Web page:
It’s a bit like hearing voices. Except there are no voices.
You walk beside a shelf and something catches your eye. Maybe it’s the title, or the colour, or something else entirely.
‘Jonathan Strange and Mr Norrell’ did just that, with its cardinal red cover and very large spine (seriously, it must be 3″ large).
I was working at the Amnesty Bookshop that day and I picked it up for no other reason that I found it in front of me. I read the first paragraph and I had to make an effort not to sit down and read the entire book.
I actually got my own personal copy a few weeks later, while in Hay for the Literature Festival (along with ‘Brave New World’ and a children’s book about sloths).
Beginning such a heavy book (really, heavy. I don’t know what kind of paper they used, but it must have been leaden) was a trifle daunting, even more because I had a flight scheduled in a few days and I had to consider cabin allowances, but that soon stopped being an issue.
Susanna Clarke’s words simply pulled me into the story and held me in a IX century England that I hardly wanted to leave.
It all starts with the Friends of Magic, a society of Theoretical Magicians in York. Mr Norrell is not part of them. He is a “quite decent” Practical Magician and very soon gets his way to dismantle the York society.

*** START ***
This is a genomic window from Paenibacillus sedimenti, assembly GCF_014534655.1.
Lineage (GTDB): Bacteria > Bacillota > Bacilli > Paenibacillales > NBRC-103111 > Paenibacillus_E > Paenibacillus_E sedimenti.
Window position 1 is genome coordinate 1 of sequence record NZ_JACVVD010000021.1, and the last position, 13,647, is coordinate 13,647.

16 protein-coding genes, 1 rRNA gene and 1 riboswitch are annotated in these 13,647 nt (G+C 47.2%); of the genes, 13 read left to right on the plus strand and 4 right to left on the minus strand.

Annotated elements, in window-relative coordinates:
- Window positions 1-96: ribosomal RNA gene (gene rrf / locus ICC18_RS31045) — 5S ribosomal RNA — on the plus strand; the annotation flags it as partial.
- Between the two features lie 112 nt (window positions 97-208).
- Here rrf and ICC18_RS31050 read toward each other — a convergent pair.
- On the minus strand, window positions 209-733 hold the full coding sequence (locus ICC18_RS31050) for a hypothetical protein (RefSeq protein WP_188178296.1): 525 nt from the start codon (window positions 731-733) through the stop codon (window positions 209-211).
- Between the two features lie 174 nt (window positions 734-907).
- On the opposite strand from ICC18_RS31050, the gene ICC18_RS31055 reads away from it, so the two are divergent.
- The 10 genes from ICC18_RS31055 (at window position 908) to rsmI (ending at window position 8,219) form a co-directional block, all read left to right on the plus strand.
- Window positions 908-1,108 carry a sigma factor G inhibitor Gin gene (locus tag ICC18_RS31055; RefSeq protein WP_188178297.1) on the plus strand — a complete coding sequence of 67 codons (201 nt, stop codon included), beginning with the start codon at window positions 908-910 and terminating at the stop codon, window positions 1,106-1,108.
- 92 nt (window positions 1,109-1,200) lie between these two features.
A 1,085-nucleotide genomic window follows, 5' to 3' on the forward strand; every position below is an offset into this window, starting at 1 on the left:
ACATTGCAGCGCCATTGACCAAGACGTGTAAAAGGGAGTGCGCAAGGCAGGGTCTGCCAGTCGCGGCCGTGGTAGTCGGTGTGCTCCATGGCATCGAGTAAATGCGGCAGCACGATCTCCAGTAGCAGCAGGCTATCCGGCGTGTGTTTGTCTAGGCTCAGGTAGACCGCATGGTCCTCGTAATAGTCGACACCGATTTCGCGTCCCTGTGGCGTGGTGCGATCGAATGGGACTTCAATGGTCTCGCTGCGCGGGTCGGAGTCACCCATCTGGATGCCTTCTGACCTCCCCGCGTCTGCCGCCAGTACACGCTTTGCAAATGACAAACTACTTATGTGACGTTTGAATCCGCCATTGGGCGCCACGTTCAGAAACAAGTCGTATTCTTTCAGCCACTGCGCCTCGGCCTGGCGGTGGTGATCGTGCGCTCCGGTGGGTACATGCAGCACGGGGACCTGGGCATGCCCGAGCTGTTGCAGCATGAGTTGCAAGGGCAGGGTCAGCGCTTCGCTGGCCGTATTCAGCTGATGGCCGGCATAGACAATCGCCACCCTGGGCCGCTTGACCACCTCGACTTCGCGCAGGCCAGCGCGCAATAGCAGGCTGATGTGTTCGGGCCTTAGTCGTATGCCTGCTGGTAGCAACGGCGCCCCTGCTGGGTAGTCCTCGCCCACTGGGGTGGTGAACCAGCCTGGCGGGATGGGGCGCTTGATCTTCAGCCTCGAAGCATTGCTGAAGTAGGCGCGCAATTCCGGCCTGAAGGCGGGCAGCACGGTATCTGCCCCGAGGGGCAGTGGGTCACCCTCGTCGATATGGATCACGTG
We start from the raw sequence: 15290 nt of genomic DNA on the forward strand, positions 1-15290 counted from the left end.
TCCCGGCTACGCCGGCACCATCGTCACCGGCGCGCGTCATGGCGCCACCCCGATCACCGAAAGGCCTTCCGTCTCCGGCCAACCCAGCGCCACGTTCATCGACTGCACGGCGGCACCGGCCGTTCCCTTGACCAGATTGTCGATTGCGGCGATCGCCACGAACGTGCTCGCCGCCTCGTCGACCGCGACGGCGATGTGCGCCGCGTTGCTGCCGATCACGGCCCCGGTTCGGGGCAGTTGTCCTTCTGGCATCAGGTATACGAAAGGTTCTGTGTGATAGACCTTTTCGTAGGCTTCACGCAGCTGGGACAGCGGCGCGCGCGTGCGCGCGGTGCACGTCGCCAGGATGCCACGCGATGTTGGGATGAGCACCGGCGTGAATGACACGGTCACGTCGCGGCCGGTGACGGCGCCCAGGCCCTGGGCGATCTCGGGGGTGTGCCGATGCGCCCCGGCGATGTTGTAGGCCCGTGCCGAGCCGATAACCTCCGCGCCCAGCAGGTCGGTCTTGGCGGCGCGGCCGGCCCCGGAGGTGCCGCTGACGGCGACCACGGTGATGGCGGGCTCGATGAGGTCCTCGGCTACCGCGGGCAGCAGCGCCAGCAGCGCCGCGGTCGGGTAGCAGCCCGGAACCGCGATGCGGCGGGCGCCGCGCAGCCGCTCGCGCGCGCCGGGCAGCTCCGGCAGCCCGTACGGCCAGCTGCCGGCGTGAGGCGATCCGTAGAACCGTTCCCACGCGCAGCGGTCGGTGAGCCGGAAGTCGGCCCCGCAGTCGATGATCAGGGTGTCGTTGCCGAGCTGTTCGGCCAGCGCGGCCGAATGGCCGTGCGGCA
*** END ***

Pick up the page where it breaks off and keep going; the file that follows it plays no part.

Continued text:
Mr Norrell is the conceited kind of man who knows what is best for English Magic and, together with the faithful Childermass, sets foot towards London, to put his practice to the service of the Kingdom during the struggle in the Napoleonic Wars.
Meanwhile, another magician rises in England, a self-taught and very talented Jonathan Strange.
A prophecy from the Raven King, ancient Magician King of the North, brings them together and slowly the future begins to unfold.
I would say charming, if I wasn’t worried about cheap word-play. Certainly this was one of the best book I have read this year. Maybe because I wish such magic really could exist in these times?